PROPOSALLS From his Excellency Sir THOMAS FAIRFAX: AND The Councell of his Army, by way of Addresse to the Parliament, for removing the causes of the Cryes and Groanes of the Peo­ple; For pay for the Souldiers, Relief for Ireland, Disbanding the supernumery of Forces in England. And removing of the Quarters further from London, into severall parts.

Also for inabling the Kingdome to finde Monies, and for making Commodities to be cheaper, and more plentifull The High Sheriffes and not Committees to execute the power.

To prevent the Designes of those that study Anarchy; to remove distractions, and grindings of the faces of the poore, and the wasting of the Counties, And to settle a true peace, and security through the whole KINGDOME.

By the appointment of his Excellency Sir Thomas Fairfax, and the Councell of his Army, Subscribed JOHN BUSHWORTH,Secretary.

THese Proposals from his Excellency Sir Thomas Fairfax,and his Councell, are appointed to be Printed, according to the Ordinance of both Houses of Parliament.


G. Mtt.

Printed at London by Robert Ibbitson, in Smithfield, neer the Queenes-head Tavern, 1647.

PROPOSALS From His Excellency Sir THOMAS FAIRFAX AND The Councell of his Army, by way of Addresse to the Parliament, for removing The Causes of the cryes and groanes of the PEOPLE.

Mr. Speaker,

THe great sense we have of the cryes and groanes of the people, under Free quar­ter, and those unutterable calamities, that must inevitably befall this poore King­dome, presses us sore, And invites us to make this earnest addresse unto you; that you would please to take it into your present con­sideration to make out a provision for a con­stant pay of those forces you intend to keepe on foote for the security of this Kingdome, [Page 2]and the reducement of distressed Ireland.

And because His Excellency and this Ar­my are oblieged by their ingagement to take care of all those Forces, which have mutual­ly ingaged with you, in these late services.

We doe offer unto you our opinion; whe­ther it may not much conduce to your af­faires, speedily to prepare moneys for the dis­banding of such as you intend not to be of the number of that standing body of Horse and Foote, for the ends aforesaid: That so your Forces being contracted, the Kingdome may be better incouraged and more enabled to make good their pay, and the Army be dis­posed to the respective Garrisons, and such Quarters that the price of commodities may not be inhauced in any part of the Kingdom, (much lesse so neere this populous City) which is occasioned by this contracted po­sture.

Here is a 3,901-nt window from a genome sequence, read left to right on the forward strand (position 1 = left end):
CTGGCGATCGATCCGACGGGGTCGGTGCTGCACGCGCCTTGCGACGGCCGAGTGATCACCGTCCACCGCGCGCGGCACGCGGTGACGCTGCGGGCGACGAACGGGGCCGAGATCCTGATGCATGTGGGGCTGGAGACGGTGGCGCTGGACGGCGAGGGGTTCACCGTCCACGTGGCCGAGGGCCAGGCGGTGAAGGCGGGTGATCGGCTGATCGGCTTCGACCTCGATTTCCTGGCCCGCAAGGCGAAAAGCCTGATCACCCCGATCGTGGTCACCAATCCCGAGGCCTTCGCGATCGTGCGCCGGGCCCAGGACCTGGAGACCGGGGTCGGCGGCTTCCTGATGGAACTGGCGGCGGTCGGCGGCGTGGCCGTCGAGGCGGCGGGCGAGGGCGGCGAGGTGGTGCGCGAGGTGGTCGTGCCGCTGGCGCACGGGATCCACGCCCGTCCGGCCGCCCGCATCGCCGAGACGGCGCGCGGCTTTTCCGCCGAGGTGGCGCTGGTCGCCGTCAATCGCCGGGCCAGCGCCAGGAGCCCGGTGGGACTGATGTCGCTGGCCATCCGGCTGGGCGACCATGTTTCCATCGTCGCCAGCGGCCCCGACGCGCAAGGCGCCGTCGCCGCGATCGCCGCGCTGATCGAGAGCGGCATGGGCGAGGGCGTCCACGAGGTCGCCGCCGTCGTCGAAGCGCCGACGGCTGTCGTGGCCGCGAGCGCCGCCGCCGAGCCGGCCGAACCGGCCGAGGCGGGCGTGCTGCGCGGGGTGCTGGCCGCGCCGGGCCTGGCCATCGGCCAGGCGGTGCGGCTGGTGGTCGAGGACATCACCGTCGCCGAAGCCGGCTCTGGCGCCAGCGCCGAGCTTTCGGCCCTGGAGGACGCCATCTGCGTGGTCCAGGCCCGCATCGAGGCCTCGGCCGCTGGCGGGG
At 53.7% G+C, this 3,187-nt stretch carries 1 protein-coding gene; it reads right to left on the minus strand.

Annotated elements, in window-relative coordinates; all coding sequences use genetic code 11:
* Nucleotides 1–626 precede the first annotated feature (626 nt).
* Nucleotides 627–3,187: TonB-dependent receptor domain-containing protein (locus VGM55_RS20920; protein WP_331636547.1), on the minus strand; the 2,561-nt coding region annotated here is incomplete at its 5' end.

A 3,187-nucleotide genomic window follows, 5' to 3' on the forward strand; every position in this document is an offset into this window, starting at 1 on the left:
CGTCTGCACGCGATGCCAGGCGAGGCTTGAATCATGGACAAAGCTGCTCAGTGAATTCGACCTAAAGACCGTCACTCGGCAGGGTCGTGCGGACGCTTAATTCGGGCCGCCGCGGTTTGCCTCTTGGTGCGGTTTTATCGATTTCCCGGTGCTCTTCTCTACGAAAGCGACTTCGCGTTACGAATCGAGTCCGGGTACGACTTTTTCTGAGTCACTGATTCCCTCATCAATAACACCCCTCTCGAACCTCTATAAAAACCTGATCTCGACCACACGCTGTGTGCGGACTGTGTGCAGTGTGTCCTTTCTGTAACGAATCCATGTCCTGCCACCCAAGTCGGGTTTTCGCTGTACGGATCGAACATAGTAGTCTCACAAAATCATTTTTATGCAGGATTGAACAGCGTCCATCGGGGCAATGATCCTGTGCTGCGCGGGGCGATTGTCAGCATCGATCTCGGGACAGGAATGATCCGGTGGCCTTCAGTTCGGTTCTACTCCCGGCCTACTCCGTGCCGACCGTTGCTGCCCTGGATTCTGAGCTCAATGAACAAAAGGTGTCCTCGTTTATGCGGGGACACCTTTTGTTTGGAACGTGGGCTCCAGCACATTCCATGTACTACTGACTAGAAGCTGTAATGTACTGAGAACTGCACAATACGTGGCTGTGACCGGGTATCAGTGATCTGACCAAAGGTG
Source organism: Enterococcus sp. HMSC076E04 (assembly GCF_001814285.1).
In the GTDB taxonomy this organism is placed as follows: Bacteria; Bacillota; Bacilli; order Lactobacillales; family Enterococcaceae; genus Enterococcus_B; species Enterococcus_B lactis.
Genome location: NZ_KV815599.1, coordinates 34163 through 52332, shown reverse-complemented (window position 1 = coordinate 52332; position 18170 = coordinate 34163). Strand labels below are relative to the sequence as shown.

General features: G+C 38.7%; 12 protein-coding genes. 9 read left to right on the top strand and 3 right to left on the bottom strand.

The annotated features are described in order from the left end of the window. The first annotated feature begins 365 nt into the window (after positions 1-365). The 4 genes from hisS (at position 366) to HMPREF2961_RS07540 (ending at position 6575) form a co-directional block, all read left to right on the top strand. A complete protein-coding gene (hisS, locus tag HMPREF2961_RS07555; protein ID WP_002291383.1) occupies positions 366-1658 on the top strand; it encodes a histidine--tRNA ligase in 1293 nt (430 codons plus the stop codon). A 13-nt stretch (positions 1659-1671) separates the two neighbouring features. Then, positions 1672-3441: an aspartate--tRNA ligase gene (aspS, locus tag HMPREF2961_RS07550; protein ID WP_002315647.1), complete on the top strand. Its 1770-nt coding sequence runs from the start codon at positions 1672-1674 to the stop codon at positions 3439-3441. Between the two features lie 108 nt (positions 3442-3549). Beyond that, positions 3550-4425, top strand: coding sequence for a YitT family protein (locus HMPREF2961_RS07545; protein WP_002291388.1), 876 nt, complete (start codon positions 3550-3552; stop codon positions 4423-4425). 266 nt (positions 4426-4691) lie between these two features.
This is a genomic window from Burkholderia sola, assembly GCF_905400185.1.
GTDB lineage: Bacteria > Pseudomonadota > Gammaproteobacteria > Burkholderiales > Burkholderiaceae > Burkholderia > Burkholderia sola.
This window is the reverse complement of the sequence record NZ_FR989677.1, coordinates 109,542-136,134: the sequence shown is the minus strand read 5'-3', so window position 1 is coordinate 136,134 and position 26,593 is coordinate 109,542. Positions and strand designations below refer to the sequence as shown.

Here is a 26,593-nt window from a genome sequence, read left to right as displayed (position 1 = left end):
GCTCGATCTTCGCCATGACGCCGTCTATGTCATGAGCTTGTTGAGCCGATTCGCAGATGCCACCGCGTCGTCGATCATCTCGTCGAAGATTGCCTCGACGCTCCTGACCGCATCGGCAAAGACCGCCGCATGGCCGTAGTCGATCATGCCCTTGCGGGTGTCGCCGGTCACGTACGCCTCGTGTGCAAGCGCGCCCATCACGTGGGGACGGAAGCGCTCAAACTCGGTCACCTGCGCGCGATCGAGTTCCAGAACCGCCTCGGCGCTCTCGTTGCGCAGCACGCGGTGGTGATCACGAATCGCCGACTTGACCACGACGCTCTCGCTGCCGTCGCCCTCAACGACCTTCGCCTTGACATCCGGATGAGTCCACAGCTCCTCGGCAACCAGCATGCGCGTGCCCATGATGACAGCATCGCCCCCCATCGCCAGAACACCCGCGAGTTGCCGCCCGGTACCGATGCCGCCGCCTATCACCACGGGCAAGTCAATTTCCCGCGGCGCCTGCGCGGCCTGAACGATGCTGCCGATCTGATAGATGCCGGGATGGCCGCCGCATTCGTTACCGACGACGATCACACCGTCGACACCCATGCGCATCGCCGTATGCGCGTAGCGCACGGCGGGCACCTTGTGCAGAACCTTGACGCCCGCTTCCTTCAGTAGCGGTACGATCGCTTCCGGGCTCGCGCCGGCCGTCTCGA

Truly Sir we might presse you with that moneths pay which hath beene so often pro­mised, and we did beleeve was before this de­posited in your Treasury, And that great neg­lect (which must rest some where) that no part of it is drawen in: And that if the City [Page 3]be the fayler, the sad president it gives to the whole Kingdome.

We might mention unto you the ne­cessity of the Souldiery: And the great advan­tages some that study Anarchy, and destracti­ons take upon it, to make their impressions upon this Army.

But nothing is so difficult and grievous to us, as to consider how the poore Souldier (for his meere subsistance) is compelled to grind the faces of the poore, to take a livelihood from them, who are fitter to receive almes, to undo families, wast counties, threaten the ru­ine of the whole, and al propriety, & to be an abhorring to himselfe (which some ingenu­ous of them acknowledge) and this for want of that constant supply and pay, whereby they might chearefully and with content to the people discharge their quarters, and so ease both the Country and their own mindes of an intollerable burden,

This being that which the neighbour States both of the Netherlands and others make their prime scope, and whereby they injoy so much peace, and quiet, under a warlike po­sture, this being the only and certain medium [Page 4]to stop the cries, and groanes of so many thousands ready to perish, and to heale the wounds of this desolate Nation, that will otherwise bleed to death, and inevitable ruine.

Sir, Wee doe humbly conceive, that the present and speedy dispatch of what wee here offer, is the only Basis, and foundation for the rest of your Af­fairs, how weighty soever they seeme to be. And without which you cannot answer to this Kingdomes, peace, or safety.

Wee shall onely adde, that for the bringing in your assessements, it may bee most contenting, and effectuall too; To passe it by the way of the High-Sheriffe, &c. As it used to be in the Case of Subsidies, the Name and power of Com­mittes being so unpleasant to the peo­ple, and the High Sheriffe being so re­sponsall, [Page 5]both for his Estate, and power in the County.

Wee would not have put thus much trouble upon you, but that it is to ease you and the Kingdome of a greater, and to discharge our selves before God and men, as those that have moved every stone by our severall addresses to accomplish that without which the Kingdomes peace and security cannot be established.

Wee doe further offer unto you, the ne­cessity of a present Auditing, the Ar­reares of this Army, and that the Com­mittee for the Army, may be forthwith dispatched, with full instructions to that purpose, according to your late Vote, which being put into a way, would give great satisfaction to the Souldiers.

And wee shall againe re-minde you of our humble desire, that the Arreares, and Publique Faith of the Army, and [Page 6]Souldiery of the Kingdome may be satis­fyed out of the Deanes and Chapters Lands, &c. or such other visible way as shall be contenting to the Souldiery; And what shall bee resolved upon in this be­halfe to be insisted upon with the rest of the Propositions.

By the Appointment of his Excellency Sir Thomas Fairfax, and the Coun­cell of his Army, Signed, JOHN RƲSHWORTH Secretary.

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